## Abstract

The coherent control of the orbital state is crucial for realizing the extremely-low power manipulation of the color centers in diamonds. Herein, a neutrally-charged nitrogen-vacancy center, NV^{0}, is proposed as an ideal system for orbital control using electric fields. The electric susceptibility in the ground state of NV^{0} is estimated, and found to be comparable to that in the excited state of NV^{−}. Also, the coherent control of the orbital states of NV^{0} is demonstrated. The required power for orbital control is three orders of magnitude smaller than that for spin control, highlighting the potential for interfacing a superconducting qubit operated in a dilution refrigerator.

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## Introduction

Diamond color centers are attracting increased attention because of their potential applications in quantum communication^{1,2,3}, quantum computation^{4,5}, and quantum sensing^{6,7}. The spin degree of freedom is primarily utilized as a quantum bit owing to its long coherence time of over 1 s^{8,9,10}, and excellent controllability^{11,12}. However, the control of the orbital degree of freedom is also crucial for various applications such as the frequency tuning of the zero-phonon line photons and extremely low-power control of the electron states. The ability to tune the zero-phonon line frequency through electric fields or strain is essential for generating entanglement between remote color centers^{1,13,14}. Moreover, the coupling of electric fields or strain with the orbital degree of freedom is stronger compared to the magnetic field’s coupling with the spin^{15,16,17}, allowing the highly efficient control of the electron state. Owing to the strong spin-orbit coupling, efficient spin-state control using the strain has been achieved in color centers^{18}, which is particularly advantageous for operations in a dilution refrigerator. Nevertheless, directly achieving coherent control over the orbital state remains challenging for representative color centers owing to the short lifetime of the optically excited state of NV^{−} (~10 ns)^{19} and large ground-state splitting of group-IV color centers^{20}.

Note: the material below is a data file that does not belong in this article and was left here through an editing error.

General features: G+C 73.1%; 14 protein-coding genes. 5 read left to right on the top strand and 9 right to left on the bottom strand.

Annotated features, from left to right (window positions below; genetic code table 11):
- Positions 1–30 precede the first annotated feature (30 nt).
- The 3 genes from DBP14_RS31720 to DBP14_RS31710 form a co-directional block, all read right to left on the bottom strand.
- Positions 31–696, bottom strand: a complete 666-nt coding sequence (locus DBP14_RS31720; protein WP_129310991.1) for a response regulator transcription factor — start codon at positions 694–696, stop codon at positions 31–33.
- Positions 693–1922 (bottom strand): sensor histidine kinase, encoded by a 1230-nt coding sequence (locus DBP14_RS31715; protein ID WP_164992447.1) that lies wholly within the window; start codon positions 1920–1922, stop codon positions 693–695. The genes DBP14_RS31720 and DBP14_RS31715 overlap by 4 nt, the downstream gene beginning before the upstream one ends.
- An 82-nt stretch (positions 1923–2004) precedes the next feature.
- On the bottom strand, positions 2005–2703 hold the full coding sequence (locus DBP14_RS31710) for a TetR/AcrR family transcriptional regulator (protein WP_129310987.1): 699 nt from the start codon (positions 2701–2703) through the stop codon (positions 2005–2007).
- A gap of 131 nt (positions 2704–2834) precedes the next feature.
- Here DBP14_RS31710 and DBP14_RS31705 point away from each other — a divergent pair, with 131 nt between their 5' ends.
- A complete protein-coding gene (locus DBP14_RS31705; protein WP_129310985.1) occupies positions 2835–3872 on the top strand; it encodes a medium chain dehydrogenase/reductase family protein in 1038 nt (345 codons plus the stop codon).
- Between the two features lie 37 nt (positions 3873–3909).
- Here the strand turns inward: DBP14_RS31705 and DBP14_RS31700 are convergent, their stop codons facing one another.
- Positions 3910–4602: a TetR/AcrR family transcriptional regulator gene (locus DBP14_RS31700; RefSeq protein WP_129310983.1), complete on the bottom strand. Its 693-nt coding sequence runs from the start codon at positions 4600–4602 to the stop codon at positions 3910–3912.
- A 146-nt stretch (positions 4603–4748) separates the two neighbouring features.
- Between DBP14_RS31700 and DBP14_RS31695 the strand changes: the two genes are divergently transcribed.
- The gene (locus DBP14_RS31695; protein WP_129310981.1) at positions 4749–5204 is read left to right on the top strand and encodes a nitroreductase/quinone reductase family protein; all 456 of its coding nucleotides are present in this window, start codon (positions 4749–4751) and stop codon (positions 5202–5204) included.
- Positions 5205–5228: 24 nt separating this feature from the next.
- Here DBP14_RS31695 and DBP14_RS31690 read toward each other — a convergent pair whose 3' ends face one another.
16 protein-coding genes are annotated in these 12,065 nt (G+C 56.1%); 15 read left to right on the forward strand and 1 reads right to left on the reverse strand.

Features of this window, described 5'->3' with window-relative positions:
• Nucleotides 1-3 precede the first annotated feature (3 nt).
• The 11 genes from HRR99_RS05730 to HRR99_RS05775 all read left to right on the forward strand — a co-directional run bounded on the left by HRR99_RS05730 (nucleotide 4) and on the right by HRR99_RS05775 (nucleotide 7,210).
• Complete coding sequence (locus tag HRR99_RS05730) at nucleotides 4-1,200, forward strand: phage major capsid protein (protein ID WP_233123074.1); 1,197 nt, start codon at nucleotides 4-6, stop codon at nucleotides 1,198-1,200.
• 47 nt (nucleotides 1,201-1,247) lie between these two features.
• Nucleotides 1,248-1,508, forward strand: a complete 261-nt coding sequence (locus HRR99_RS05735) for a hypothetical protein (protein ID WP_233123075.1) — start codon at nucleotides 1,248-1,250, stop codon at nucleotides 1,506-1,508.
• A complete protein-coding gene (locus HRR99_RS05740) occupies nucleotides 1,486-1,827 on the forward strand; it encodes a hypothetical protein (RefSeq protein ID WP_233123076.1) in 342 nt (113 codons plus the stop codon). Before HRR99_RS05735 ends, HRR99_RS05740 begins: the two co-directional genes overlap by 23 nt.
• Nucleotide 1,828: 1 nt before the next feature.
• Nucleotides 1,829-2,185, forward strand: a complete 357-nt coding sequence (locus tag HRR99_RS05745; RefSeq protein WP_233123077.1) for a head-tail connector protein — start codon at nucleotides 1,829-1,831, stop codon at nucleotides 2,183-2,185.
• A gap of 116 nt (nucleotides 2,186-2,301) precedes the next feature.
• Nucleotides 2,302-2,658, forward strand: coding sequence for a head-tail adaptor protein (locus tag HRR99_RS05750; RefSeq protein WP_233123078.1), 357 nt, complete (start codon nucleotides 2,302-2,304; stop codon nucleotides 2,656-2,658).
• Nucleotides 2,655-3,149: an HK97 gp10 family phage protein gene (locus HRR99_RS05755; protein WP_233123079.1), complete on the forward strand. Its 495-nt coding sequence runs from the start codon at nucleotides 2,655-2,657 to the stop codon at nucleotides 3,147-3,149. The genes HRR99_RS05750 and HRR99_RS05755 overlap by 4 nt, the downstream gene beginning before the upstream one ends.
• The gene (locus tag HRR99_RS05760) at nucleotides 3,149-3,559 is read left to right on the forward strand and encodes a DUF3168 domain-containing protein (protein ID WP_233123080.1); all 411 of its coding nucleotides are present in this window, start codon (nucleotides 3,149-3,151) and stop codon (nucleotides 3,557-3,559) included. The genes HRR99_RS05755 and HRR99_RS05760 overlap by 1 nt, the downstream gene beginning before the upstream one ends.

Therefore, a neutrally charged nitrogen-vacancy center, NV^{0} ^{21,22,23,24,25,26,27,28,29,30,31}, is proposed herein as an ideal system for orbital state control using electric fields. The ground-state spin-orbit splitting of NV^{0} is ~10 GHz^{27,28}, allowing direct microwave access. Additionally, the ground state of NV^{0} exhibits an orbital relaxation time of several hundreds of nanoseconds^{28}, which is more than one order of magnitude longer than that of the excited state of NV^{−}. The energy level structure of the ground state in NV^{0} is also similar to that of group-IV color centers. Therefore, NV^{0} can serve as an ideal system for understanding the properties of the orbital state and conducting proof-of-principle experiments relevant to group-IV color centers. In this study, the electric susceptibility of NV^{0} is investigated, and the coherent control of its orbital state is demonstrated. The highly-efficient control of the electron state creates possibilities for future applications, such as in a quantum interface communicating with a superconducting quantum bit in a dilution refrigerator^{32,33}.

## Results

### Characterization of NV^{0}

Under a zero magnetic field, the ground-state Hamiltonian, *H*, of NV^{0} in the \({\left\vert \pm \right\rangle }_{{{{{{{{\rm{o}}}}}}}}}\) basis can be modeled as^{27,28}:

where *h* is the Plank’s constant, *λ* is the spin-orbit interaction parameter, \({\hat{L}}_{z}={\hat{\sigma} }_{z}\), and \({\hat{L}}_{\pm }={\left\vert \pm \right\rangle }_{{{{{{{{\rm{o}}}}}}}}}{\left\langle \mp \right\vert }_{{{{{{{{\rm{o}}}}}}}}}\) are the orbital operators in the \({\left\vert \pm \right\rangle }_{{{{{{{{\rm{o}}}}}}}}}=\mp 1/\sqrt{2}({\left\vert {e}_{x}\right\rangle }_{{{{{{{{\rm{o}}}}}}}}}\pm i{\left\vert {e}_{y}\right\rangle }_{{{{{{{{\rm{o}}}}}}}}})\) basis, \({\left\vert {e}_{x}\right\rangle }_{{{{{{{{\rm{o}}}}}}}}}\) and \({\left\vert {e}_{y}\right\rangle }_{{{{{{{{\rm{o}}}}}}}}}\) are the strain eigenstates, \({\hat{S}}_{z}=(1/2){\hat{\sigma}}_{z}\) is the spin operator for 1/2 spin, and *ϵ*_{⊥} is the perpendicular strain parameter. Moreover, the subscript, o, denotes the orbital degree of freedom. Figure 1a shows the energy level of NV^{0}. The ground-state splitting originates from the spin-orbit coupling, *λ*, and the strain, *ϵ*_{⊥}, as \(2\sqrt{{\lambda }^{2}+{\epsilon }_{\perp }^{2}}\). Under strain, the eigenstates change from \({\left\vert \pm \right\rangle }_{{{{{{{{\rm{o}}}}}}}}}\) to \({\left\vert {+}^{{\prime} }\right\rangle }_{{{{{{{{\rm{o}}}}}}}}}=\alpha {\left\vert+\right\rangle }_{{{{{{{{\rm{o}}}}}}}}}+\beta {\left\vert -\right\rangle }_{{{{{{{{\rm{o}}}}}}}}}\) and \({\left\vert {-}^{{\prime} }\right\rangle }_{{{{{{{{\rm{o}}}}}}}}}=-\beta {\left\vert+\right\rangle }_{{{{{{{{\rm{o}}}}}}}}}+\alpha {\left\vert -\right\rangle }_{{{{{{{{\rm{o}}}}}}}}}\) with *α*^{2} + *β*^{2} = 1 (See Supplementary Eqs. (9)(10)). Figure 1b shows the electrical circuit directly formed on a diamond. Low- (<1 MHz) and high-frequency (~10 GHz) electric fields are applied to the nitrogen vacancies using the upper electrodes. The color map of the photoluminescence (PL) counts around the center of the circuit is also shown. Figure 1c shows the photoluminescence excitation (PLE) spectrum with the experimental sequence. A 637 nm red laser resonant to the zero-phonon line (ZPL) of NV^{−} is used to convert NV^{−} to NV^{0}. The frequencies of a 575 nm yellow laser are then swept to search for the ZPL of NV^{0}. Consequently, two transition lines are observed, which indicates that the ground-state splitting is 12.85 GHz.